The caption says: "Late series Belgian Gladiators with Fairey 3-blade propellers". The same kind of prop seems to be attached to these Gladiators:



It is a nice photo, and you get an idea of the pitch of the props, but it is still from a distance. Better then a close-up of a photo we've seen before:



I believe this might be a close-up of the Fairey Reed 3-blade propeller mentioned abover, but I am not sure. It is a most strange propeller, almost flat it seems, and therefore seemingly easy to model. But it was still twisted (of course), and hopefully this photo might be of some help in getting the pitch right. Notice how heavily the blade is twisted close to the centre, much less so towards the periphery.

Warm regards, Leif
Dankbar für die Gelegenheit auf Englisch schreiben zu dürfen, kann aber Antworten problemlos auf Deutsch lesen.

Dieser Beitrag wurde bereits 5 mal editiert, zuletzt von »Leif Ohlsson« (2. Juli 2011, 10:27)


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136

Samstag, 2. Juli 2011, 13:56

Dear JC,

Could I impose one more photo upon you?:



This Wikipedia photo is of a Bolingbroke MkIV aircraft, the Canadian-built Bristol Blenheim. The point here is that it was powered by a similar Mercury engine as your Gloster Gladiator. I chose this photo since it demonstrates so well what I wanted to get across, namely the widely different angle of the propeller blade at the centre and the tip. As we have already said, it is not the same propeller as the Gladiator (this one has adjustable pitch), but the point here is to illustrate the twist of the propeller blade.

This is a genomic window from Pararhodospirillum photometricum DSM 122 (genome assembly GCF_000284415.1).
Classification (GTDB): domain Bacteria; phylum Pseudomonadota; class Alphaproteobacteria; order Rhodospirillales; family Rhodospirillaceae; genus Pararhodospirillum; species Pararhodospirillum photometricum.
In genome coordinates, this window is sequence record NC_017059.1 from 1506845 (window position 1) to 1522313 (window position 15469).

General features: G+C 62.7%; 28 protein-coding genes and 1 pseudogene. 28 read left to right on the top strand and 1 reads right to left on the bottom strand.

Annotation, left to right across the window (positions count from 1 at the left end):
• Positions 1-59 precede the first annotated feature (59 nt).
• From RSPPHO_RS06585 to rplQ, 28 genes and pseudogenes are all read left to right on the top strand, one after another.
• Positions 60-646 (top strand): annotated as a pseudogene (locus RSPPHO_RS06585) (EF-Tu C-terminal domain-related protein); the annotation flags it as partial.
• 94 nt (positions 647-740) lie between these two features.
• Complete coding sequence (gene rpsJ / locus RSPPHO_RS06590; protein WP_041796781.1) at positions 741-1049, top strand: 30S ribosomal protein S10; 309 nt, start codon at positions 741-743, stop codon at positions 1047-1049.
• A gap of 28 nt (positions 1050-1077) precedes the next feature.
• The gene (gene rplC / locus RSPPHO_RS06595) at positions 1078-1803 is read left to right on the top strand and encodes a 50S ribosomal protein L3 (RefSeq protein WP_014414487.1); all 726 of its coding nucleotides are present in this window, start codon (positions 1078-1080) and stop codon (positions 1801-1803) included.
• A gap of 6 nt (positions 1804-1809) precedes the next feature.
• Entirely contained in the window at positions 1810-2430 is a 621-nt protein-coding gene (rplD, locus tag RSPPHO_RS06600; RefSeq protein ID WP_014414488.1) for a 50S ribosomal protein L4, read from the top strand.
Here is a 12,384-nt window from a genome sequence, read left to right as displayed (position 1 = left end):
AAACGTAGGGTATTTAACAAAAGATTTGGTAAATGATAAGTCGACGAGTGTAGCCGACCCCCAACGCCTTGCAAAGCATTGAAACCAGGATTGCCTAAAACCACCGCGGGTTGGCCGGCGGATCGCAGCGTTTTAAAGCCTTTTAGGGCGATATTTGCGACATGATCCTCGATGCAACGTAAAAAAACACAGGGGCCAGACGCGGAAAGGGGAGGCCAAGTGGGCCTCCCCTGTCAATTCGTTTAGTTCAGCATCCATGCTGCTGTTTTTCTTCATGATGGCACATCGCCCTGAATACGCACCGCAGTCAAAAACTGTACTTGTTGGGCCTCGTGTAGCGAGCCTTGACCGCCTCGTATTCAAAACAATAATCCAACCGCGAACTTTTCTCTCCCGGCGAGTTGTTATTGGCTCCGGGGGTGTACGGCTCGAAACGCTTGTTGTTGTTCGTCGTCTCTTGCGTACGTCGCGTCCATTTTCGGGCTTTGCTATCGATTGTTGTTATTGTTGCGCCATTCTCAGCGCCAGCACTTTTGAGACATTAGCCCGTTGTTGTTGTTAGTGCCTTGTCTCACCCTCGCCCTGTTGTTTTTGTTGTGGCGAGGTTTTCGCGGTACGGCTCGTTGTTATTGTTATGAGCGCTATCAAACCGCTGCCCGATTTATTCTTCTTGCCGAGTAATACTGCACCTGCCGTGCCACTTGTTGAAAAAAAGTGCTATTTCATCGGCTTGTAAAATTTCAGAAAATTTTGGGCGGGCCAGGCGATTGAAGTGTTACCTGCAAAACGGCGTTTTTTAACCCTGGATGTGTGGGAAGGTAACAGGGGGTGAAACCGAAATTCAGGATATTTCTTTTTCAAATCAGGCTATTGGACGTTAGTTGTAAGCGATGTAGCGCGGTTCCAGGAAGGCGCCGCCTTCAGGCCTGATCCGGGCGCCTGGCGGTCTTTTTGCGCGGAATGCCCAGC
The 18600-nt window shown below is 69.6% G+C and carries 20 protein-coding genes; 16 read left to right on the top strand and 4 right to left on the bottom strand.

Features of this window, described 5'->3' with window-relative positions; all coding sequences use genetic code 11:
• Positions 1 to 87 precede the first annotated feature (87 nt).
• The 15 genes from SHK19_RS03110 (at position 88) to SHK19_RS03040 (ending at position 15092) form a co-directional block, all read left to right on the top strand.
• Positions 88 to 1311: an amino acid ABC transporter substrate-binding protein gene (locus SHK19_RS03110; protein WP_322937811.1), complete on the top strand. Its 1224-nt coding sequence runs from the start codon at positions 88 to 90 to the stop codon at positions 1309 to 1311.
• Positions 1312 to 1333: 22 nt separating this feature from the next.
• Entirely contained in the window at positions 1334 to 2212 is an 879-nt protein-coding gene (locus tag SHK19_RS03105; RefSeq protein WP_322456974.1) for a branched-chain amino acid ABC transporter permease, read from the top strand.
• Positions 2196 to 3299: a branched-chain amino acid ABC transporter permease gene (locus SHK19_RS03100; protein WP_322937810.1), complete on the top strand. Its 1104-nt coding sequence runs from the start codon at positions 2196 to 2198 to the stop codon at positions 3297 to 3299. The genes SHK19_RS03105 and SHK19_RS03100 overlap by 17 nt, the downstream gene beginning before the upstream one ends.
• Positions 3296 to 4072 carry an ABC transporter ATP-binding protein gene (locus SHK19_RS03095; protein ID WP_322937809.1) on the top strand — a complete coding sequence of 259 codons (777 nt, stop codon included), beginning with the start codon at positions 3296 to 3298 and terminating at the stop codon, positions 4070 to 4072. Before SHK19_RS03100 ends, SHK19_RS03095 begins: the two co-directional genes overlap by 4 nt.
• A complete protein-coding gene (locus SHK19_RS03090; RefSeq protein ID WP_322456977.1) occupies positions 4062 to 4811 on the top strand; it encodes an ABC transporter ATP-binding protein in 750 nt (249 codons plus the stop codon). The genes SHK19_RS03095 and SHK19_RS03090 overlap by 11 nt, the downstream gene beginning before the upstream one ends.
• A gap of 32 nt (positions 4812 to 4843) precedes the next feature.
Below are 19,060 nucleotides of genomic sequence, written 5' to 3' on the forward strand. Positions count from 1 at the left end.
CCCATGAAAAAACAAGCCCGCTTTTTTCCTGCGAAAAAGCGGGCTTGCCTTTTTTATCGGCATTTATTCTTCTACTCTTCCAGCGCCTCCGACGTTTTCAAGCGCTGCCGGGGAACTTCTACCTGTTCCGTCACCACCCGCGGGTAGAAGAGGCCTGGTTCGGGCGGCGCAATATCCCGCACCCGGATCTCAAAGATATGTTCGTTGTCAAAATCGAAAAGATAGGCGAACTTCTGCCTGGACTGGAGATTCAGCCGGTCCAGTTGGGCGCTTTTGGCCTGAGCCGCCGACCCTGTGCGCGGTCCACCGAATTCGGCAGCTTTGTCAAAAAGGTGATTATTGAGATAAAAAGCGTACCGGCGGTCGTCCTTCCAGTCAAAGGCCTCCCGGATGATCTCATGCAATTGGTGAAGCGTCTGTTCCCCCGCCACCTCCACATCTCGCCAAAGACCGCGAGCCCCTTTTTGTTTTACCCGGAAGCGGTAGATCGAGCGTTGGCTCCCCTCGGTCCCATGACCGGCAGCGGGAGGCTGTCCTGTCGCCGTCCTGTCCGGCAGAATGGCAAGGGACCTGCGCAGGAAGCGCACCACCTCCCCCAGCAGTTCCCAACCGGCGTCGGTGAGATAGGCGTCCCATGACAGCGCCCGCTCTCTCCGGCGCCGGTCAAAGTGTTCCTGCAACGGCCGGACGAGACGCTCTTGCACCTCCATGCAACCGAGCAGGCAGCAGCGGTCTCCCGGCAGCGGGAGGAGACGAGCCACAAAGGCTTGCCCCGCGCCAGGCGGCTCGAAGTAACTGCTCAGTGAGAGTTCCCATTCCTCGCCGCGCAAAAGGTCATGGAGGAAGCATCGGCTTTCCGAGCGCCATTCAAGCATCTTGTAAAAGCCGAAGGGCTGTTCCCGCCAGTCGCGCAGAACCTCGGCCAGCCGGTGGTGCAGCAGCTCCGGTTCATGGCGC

Any propeller which wouldn't be totally inefficient would have to feature a similar degree of twist of the blade, that is my point.

Enough already...

Leif
Dankbar für die Gelegenheit auf Englisch schreiben zu dürfen, kann aber Antworten problemlos auf Deutsch lesen.

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137

Samstag, 2. Juli 2011, 15:54

Fairey-Reed propellers

Once I've started down this road, I feel a responsibility to travel it all the way to its end. This post should give you some hope - Fairey-Reed propellers are rather special, and it is possible that your model is closer to what they looked like than I thought from the start.

Here are photos of antique two-bladed Fairey-Reed propellers for sale on the internet today:



The last attachment (two photos above each other should give you an idea of the twist. But these props are still remarkably thin!

Here are a number photos of another two-bladed Fairey-Reed metal prop for sale:



Even though they are not of a three-bladed Fairey-Reed Gladiator prop, these photos of that particular brand of propeller may be helpful for you to get an idea of what to aim for.

Best regards again, Leif
Dankbar für die Gelegenheit auf Englisch schreiben zu dürfen, kann aber Antworten problemlos auf Deutsch lesen.

jcvandenbergh

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138

Donnerstag, 7. Juli 2011, 12:18

I am back home and...in the middle of a discussion about propellers (that I read with much interest).

This is what I can tell you about it: it is a pity that my propeller is already finished because it would have been so much simpler to explain what I mean: